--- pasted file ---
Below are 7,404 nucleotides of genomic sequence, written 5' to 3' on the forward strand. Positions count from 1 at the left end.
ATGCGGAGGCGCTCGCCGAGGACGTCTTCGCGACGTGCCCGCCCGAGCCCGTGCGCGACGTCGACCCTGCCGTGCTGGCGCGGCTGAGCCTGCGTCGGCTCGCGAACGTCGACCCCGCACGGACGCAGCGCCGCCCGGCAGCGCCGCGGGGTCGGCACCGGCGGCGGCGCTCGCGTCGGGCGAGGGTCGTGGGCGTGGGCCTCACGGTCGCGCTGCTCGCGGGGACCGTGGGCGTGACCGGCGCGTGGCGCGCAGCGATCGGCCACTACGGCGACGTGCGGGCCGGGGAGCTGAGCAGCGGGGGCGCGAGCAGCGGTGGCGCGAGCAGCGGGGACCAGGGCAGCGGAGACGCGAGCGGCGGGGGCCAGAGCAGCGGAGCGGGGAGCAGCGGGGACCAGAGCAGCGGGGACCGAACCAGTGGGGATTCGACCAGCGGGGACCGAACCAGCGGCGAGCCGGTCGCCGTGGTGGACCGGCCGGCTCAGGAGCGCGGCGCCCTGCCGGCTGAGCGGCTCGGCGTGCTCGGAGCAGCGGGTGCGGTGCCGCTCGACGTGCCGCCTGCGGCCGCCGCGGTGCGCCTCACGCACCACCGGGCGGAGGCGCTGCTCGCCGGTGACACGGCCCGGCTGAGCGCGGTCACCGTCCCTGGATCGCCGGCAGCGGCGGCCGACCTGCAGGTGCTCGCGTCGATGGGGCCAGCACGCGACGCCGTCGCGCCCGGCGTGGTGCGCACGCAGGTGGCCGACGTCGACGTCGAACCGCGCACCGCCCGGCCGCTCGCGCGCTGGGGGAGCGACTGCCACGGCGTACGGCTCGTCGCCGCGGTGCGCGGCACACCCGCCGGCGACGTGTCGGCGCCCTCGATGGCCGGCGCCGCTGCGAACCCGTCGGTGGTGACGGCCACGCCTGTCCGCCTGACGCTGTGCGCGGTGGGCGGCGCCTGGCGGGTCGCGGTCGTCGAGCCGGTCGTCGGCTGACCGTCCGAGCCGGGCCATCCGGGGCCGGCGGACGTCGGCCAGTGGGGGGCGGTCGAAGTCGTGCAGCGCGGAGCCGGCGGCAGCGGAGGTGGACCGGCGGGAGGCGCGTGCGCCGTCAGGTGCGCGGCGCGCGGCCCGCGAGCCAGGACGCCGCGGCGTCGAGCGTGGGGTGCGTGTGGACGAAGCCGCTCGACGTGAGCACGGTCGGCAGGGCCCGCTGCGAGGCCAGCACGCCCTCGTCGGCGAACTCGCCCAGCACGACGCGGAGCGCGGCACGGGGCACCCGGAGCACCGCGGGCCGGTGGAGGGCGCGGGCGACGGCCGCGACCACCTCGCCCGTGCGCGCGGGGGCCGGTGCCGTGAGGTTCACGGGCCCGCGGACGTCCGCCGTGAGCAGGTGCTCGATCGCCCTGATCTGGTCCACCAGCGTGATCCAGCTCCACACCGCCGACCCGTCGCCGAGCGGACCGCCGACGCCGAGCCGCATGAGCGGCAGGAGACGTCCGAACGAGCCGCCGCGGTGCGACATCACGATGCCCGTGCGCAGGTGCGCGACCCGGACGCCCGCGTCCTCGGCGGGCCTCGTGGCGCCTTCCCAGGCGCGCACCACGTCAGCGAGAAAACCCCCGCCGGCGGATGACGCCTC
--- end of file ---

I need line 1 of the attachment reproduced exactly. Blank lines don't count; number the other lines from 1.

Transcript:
Below are 7,404 nucleotides of genomic sequence, written 5' to 3' on the forward strand. Positions count from 1 at the left end.